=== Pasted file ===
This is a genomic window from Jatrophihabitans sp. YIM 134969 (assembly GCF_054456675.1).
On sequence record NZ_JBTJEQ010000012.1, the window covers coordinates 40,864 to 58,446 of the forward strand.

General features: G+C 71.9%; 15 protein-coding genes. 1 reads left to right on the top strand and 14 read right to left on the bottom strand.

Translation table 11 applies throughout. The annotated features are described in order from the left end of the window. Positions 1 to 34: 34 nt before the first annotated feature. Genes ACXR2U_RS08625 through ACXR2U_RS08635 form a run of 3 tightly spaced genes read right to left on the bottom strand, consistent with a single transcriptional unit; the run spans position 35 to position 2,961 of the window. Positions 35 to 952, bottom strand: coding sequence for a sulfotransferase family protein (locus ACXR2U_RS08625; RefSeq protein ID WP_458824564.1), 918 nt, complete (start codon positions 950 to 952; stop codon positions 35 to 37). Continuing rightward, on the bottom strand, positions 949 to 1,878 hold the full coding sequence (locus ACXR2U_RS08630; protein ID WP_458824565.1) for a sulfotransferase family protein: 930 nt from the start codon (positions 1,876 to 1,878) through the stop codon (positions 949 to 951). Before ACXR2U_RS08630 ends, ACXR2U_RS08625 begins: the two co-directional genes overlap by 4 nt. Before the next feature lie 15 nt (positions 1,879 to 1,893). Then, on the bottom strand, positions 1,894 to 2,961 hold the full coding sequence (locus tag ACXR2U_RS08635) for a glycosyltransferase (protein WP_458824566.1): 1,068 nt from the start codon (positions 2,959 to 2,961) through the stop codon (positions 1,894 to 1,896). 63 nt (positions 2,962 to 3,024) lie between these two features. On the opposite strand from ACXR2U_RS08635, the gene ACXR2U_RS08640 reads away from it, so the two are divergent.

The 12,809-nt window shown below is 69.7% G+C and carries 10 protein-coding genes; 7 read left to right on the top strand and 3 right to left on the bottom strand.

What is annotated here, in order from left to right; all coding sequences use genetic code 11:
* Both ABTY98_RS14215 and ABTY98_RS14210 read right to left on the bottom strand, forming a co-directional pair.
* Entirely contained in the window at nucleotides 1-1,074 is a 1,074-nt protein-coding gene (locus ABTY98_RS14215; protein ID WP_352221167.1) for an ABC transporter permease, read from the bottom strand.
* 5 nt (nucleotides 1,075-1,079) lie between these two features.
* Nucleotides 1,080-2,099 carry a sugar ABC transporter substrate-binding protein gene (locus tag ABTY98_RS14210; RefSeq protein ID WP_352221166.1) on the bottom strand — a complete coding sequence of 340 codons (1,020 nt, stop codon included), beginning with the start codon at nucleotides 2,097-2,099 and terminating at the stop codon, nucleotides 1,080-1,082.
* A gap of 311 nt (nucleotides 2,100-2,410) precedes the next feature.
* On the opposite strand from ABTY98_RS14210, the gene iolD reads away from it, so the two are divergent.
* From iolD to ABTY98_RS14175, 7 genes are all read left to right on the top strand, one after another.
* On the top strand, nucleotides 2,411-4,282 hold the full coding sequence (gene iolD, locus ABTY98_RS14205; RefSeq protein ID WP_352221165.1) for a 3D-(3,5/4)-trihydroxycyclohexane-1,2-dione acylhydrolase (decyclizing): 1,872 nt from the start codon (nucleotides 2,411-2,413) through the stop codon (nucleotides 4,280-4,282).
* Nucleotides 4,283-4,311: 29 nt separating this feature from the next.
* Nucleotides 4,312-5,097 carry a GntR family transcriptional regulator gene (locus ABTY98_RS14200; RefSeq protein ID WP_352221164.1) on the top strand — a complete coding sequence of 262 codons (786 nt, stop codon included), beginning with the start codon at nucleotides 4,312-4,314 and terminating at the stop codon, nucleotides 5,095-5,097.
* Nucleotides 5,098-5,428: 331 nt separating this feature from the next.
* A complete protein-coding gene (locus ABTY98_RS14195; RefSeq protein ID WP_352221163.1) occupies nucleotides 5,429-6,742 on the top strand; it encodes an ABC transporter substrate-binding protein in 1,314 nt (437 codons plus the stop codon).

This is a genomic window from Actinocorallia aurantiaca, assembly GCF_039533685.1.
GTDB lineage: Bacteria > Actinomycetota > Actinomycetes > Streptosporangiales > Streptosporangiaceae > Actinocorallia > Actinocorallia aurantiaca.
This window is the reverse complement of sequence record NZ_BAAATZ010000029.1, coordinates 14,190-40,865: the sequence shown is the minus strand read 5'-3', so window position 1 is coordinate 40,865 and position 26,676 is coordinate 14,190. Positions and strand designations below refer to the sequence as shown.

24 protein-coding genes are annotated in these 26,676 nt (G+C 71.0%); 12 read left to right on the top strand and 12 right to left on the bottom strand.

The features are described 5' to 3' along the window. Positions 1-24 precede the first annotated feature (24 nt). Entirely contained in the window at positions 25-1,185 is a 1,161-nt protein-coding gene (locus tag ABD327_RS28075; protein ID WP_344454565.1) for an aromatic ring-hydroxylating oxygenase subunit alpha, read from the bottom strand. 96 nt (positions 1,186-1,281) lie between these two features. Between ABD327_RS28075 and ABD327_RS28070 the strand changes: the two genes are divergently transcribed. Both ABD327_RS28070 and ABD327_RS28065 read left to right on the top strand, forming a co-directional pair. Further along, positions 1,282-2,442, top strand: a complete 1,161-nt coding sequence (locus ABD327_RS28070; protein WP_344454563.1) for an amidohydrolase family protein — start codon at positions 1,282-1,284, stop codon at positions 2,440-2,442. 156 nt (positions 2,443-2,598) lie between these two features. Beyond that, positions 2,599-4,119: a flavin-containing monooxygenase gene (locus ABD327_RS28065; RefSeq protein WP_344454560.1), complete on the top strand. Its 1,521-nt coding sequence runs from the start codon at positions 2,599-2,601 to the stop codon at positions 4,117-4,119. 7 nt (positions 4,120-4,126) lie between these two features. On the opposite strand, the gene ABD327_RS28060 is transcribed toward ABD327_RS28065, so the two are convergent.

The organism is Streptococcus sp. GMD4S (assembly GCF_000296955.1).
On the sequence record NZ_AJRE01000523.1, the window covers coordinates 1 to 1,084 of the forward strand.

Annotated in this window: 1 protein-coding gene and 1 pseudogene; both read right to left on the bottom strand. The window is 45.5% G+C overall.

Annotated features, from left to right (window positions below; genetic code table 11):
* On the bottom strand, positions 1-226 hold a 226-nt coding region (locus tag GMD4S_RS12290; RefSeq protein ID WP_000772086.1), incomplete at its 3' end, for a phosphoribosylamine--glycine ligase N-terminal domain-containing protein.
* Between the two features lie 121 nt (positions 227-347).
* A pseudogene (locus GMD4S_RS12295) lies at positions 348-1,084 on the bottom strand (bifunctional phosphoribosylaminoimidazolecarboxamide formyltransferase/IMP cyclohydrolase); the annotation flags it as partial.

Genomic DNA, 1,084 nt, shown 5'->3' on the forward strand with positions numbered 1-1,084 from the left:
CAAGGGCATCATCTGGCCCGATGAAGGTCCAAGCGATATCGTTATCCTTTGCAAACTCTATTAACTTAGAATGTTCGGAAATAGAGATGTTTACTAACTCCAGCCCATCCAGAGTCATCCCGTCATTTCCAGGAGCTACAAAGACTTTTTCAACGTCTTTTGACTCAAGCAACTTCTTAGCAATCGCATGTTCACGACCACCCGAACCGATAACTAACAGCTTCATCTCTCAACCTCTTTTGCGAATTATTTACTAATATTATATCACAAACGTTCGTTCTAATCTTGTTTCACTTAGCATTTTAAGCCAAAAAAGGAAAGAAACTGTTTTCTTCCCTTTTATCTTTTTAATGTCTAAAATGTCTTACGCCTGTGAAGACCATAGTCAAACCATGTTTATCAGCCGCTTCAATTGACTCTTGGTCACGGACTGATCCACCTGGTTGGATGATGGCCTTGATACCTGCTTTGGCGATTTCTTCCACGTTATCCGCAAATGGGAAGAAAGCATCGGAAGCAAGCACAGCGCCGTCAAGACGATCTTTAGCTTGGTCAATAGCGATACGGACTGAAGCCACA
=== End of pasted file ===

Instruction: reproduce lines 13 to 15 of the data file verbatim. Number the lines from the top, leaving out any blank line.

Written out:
* From iolD to ABTY98_RS14175, 7 genes are all read left to right on the top strand, one after another.
* On the top strand, nucleotides 2,411-4,282 hold the full coding sequence (gene iolD, locus ABTY98_RS14205; RefSeq protein ID WP_352221165.1) for a 3D-(3,5/4)-trihydroxycyclohexane-1,2-dione acylhydrolase (decyclizing): 1,872 nt from the start codon (nucleotides 2,411-2,413) through the stop codon (nucleotides 4,280-4,282).
* Nucleotides 4,283-4,311: 29 nt separating this feature from the next.